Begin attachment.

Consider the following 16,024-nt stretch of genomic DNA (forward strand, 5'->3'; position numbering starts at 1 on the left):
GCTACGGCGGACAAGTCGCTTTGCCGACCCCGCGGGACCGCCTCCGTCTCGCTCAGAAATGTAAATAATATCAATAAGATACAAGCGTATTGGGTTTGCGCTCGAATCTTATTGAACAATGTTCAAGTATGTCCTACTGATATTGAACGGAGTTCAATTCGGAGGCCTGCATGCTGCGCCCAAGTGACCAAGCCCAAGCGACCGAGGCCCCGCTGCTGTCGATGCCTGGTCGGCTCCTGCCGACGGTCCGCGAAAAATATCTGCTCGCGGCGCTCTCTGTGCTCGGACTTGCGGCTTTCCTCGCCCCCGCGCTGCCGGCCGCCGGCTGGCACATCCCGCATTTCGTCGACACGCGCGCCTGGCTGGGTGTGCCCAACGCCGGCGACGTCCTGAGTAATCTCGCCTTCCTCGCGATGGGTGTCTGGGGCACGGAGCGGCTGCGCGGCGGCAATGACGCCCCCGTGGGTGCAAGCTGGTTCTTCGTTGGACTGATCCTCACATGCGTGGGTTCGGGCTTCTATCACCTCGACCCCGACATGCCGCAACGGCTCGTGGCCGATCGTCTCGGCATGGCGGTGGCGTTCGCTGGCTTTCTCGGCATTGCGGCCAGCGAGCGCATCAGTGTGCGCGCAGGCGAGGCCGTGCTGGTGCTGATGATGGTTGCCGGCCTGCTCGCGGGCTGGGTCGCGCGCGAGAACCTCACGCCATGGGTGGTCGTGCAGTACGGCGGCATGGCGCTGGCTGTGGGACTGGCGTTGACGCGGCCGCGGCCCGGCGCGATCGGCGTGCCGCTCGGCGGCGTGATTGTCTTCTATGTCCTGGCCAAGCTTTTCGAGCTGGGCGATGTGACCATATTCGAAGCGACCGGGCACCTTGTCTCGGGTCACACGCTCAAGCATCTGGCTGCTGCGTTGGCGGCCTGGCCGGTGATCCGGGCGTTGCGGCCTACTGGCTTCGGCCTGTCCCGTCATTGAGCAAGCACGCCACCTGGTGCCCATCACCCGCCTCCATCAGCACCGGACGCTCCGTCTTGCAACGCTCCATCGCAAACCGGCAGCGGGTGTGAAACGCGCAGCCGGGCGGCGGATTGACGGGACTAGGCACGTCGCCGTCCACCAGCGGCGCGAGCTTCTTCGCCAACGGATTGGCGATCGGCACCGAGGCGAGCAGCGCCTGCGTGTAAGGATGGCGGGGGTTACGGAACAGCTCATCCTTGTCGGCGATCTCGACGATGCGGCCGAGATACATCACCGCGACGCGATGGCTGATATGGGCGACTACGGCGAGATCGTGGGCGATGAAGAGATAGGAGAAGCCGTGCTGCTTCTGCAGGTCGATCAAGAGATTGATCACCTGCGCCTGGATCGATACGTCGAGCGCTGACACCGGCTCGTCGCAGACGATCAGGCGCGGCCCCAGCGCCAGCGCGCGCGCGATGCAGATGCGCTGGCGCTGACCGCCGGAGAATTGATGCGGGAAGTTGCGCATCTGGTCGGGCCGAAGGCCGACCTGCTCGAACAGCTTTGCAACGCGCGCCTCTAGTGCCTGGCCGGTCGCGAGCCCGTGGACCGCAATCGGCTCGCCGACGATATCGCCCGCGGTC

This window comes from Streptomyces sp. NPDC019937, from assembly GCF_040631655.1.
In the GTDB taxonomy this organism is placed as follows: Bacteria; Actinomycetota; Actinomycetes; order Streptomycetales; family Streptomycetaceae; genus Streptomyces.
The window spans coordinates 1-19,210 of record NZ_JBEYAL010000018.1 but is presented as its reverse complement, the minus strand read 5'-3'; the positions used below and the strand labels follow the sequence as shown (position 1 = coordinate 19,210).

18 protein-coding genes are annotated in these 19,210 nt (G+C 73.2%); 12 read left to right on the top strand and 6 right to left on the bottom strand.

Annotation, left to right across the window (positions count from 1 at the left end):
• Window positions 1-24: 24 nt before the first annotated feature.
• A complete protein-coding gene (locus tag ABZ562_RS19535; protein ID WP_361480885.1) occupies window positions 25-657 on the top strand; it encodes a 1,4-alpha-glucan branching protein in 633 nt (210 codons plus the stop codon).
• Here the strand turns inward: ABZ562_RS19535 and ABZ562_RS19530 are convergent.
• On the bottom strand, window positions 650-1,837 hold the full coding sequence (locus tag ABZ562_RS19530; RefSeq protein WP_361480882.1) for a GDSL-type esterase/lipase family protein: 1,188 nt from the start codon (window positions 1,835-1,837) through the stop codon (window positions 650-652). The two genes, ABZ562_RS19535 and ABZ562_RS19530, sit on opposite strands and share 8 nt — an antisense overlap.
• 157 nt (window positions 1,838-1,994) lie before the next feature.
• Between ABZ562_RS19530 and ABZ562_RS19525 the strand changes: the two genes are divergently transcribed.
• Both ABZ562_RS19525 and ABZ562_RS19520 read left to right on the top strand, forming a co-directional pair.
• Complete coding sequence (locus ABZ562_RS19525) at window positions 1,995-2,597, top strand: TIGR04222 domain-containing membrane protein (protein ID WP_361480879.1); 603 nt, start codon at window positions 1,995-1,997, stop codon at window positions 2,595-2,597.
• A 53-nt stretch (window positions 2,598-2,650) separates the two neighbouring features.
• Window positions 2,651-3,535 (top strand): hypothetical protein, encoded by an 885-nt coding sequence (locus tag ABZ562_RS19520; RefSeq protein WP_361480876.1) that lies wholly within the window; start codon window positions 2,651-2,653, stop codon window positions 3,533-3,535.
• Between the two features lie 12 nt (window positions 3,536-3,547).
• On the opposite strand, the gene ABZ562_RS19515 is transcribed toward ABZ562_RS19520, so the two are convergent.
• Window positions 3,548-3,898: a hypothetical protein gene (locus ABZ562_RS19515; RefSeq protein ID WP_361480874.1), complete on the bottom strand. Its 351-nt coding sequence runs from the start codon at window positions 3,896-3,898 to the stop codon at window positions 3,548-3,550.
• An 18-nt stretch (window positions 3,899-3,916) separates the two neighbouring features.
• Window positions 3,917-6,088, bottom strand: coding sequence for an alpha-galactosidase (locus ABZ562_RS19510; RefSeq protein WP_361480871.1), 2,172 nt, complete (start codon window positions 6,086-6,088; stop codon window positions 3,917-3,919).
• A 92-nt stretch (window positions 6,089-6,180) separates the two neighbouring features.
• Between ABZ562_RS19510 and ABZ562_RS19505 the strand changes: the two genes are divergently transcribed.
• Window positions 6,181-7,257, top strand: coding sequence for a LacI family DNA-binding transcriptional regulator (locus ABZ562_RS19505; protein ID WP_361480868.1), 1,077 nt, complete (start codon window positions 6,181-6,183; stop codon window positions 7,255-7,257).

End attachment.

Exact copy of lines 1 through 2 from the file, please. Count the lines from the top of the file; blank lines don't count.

Consider the following 16,024-nt stretch of genomic DNA (forward strand, 5'->3'; position numbering starts at 1 on the left):
GCTACGGCGGACAAGTCGCTTTGCCGACCCCGCGGGACCGCCTCCGTCTCGCTCAGAAATGTAAATAATATCAATAAGATACAAGCGTATTGGGTTTGCGCTCGAATCTTATTGAACAATGTTCAAGTATGTCCTACTGATATTGAACGGAGTTCAATTCGGAGGCCTGCATGCTGCGCCCAAGTGACCAAGCCCAAGCGACCGAGGCCCCGCTGCTGTCGATGCCTGGTCGGCTCCTGCCGACGGTCCGCGAAAAATATCTGCTCGCGGCGCTCTCTGTGCTCGGACTTGCGGCTTTCCTCGCCCCCGCGCTGCCGGCCGCCGGCTGGCACATCCCGCATTTCGTCGACACGCGCGCCTGGCTGGGTGTGCCCAACGCCGGCGACGTCCTGAGTAATCTCGCCTTCCTCGCGATGGGTGTCTGGGGCACGGAGCGGCTGCGCGGCGGCAATGACGCCCCCGTGGGTGCAAGCTGGTTCTTCGTTGGACTGATCCTCACATGCGTGGGTTCGGGCTTCTATCACCTCGACCCCGACATGCCGCAACGGCTCGTGGCCGATCGTCTCGGCATGGCGGTGGCGTTCGCTGGCTTTCTCGGCATTGCGGCCAGCGAGCGCATCAGTGTGCGCGCAGGCGAGGCCGTGCTGGTGCTGATGATGGTTGCCGGCCTGCTCGCGGGCTGGGTCGCGCGCGAGAACCTCACGCCATGGGTGGTCGTGCAGTACGGCGGCATGGCGCTGGCTGTGGGACTGGCGTTGACGCGGCCGCGGCCCGGCGCGATCGGCGTGCCGCTCGGCGGCGTGATTGTCTTCTATGTCCTGGCCAAGCTTTTCGAGCTGGGCGATGTGACCATATTCGAAGCGACCGGGCACCTTGTCTCGGGTCACACGCTCAAGCATCTGGCTGCTGCGTTGGCGGCCTGGCCGGTGATCCGGGCGTTGCGGCCTACTGGCTTCGGCCTGTCCCGTCATTGAGCAAGCACGCCACCTGGTGCCCATCACCCGCCTCCATCAGCACCGGACGCTCCGTCTTGCAACGCTCCATCGCAAACCGGCAGCGGGTGTGAAACGCGCAGCCGGGCGGCGGATTGACGGGACTAGGCACGTCGCCGTCCACCAGCGGCGCGAGCTTCTTCGCCAACGGATTGGCGATCGGCACCGAGGCGAGCAGCGCCTGCGTGTAAGGATGGCGGGGGTTACGGAACAGCTCATCCTTGTCGGCGATCTCGACGATGCGGCCGAGATACATCACCGCGACGCGATGGCTGATATGGGCGACTACGGCGAGATCGTGGGCGATGAAGAGATAGGAGAAGCCGTGCTGCTTCTGCAGGTCGATCAAGAGATTGATCACCTGCGCCTGGATCGATACGTCGAGCGCTGACACCGGCTCGTCGCAGACGATCAGGCGCGGCCCCAGCGCCAGCGCGCGCGCGATGCAGATGCGCTGGCGCTGACCGCCGGAGAATTGATGCGGGAAGTTGCGCATCTGGTCGGGCCGAAGGCCGACCTGCTCGAACAGCTTTGCAACGCGCGCCTCTAGTGCCTGGCCGGTCGCGAGCCCGTGGACCGCAATCGGCTCGCCGACGATATCGCCCGCGGTC